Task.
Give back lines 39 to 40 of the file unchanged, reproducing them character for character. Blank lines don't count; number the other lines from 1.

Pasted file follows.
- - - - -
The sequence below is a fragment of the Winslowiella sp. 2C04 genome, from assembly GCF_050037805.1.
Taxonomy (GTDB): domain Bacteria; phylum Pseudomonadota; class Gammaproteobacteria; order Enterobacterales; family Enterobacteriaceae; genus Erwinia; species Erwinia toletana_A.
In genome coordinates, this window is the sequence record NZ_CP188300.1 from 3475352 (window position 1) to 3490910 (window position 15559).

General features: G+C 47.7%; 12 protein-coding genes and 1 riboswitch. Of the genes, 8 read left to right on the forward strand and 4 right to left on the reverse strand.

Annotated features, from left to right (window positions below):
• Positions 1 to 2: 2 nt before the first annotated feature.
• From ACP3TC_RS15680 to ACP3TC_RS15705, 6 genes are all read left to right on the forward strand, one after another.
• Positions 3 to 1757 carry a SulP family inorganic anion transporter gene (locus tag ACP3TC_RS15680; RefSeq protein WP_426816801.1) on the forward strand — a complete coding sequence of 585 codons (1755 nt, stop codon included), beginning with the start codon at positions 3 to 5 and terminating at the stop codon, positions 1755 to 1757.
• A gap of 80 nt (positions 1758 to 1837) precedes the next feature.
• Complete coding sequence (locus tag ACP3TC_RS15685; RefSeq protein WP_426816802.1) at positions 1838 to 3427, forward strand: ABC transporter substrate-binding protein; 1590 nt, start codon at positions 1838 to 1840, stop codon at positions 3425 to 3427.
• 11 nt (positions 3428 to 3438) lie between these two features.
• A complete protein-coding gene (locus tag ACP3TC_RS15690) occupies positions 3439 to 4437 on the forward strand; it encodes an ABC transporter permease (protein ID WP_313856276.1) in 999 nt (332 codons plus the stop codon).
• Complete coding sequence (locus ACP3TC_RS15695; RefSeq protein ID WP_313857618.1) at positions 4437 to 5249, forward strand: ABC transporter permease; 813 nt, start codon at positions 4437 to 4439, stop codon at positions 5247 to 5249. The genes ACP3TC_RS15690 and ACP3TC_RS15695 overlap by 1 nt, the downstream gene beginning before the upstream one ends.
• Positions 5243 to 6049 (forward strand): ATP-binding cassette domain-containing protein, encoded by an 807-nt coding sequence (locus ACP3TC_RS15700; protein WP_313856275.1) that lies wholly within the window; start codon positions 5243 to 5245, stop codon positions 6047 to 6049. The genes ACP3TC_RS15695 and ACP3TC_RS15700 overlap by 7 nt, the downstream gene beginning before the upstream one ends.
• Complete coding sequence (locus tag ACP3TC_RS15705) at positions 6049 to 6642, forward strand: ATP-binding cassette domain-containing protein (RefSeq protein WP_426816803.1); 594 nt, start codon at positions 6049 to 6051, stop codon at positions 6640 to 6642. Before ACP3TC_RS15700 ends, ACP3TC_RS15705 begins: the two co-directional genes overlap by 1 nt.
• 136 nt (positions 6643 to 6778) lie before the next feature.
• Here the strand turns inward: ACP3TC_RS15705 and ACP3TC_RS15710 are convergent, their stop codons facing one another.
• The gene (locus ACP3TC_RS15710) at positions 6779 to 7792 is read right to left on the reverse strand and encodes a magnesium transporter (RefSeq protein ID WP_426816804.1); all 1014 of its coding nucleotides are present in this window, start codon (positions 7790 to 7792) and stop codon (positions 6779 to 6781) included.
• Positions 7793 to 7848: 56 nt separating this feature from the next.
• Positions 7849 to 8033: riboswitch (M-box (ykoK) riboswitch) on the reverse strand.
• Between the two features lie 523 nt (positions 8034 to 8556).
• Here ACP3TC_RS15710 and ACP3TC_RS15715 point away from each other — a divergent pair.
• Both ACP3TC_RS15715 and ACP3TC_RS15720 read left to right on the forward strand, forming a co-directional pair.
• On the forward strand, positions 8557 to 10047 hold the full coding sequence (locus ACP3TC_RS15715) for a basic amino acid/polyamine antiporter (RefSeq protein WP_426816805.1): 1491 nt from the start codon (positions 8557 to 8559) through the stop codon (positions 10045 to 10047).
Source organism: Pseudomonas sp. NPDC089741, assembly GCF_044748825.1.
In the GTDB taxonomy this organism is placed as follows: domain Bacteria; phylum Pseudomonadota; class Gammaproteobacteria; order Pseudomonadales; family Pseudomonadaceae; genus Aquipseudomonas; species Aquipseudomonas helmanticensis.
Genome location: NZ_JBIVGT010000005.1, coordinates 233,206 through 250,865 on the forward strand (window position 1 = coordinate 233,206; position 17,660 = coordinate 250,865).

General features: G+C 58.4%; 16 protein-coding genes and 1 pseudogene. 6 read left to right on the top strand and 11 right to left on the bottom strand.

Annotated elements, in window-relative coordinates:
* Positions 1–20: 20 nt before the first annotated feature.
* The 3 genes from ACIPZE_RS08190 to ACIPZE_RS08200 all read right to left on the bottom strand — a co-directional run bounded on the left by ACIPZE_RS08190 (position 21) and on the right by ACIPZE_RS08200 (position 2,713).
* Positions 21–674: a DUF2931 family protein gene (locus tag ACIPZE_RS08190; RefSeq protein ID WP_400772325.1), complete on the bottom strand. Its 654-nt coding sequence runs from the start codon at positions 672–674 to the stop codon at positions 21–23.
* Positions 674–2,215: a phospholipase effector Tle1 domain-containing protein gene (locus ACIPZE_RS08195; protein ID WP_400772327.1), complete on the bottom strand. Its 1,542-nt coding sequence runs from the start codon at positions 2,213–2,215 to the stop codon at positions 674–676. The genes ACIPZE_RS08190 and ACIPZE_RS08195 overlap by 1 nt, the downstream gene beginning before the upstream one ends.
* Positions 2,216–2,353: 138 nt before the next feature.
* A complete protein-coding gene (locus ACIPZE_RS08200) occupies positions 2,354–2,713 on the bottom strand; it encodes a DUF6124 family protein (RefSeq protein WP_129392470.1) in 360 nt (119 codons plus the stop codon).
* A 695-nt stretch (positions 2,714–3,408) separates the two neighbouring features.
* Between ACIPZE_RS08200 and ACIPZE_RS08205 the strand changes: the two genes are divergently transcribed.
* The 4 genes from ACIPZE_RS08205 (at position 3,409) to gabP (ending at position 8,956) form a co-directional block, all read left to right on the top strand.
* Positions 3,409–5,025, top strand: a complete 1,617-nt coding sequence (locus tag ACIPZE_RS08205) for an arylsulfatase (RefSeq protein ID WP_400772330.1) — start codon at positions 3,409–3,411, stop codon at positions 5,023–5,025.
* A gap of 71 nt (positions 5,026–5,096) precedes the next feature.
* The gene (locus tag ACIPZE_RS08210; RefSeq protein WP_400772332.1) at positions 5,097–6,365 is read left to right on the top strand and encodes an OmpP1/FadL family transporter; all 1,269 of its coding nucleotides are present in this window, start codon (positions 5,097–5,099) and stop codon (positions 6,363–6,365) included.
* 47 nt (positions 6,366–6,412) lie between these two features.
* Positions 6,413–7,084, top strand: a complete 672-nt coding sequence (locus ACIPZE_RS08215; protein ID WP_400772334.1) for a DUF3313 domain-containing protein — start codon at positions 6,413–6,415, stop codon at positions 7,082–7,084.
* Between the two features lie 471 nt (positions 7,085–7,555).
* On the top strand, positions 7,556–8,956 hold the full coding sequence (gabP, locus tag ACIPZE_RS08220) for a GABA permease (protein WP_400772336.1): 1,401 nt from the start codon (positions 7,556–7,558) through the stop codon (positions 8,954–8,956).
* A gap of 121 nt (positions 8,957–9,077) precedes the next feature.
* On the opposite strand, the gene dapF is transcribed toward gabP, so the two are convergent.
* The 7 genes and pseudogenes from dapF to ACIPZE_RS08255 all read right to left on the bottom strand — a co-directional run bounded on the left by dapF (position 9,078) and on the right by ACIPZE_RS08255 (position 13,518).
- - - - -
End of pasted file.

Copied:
* Positions 3,409–5,025, top strand: a complete 1,617-nt coding sequence (locus tag ACIPZE_RS08205) for an arylsulfatase (RefSeq protein ID WP_400772330.1) — start codon at positions 3,409–3,411, stop codon at positions 5,023–5,025.
* A gap of 71 nt (positions 5,026–5,096) precedes the next feature.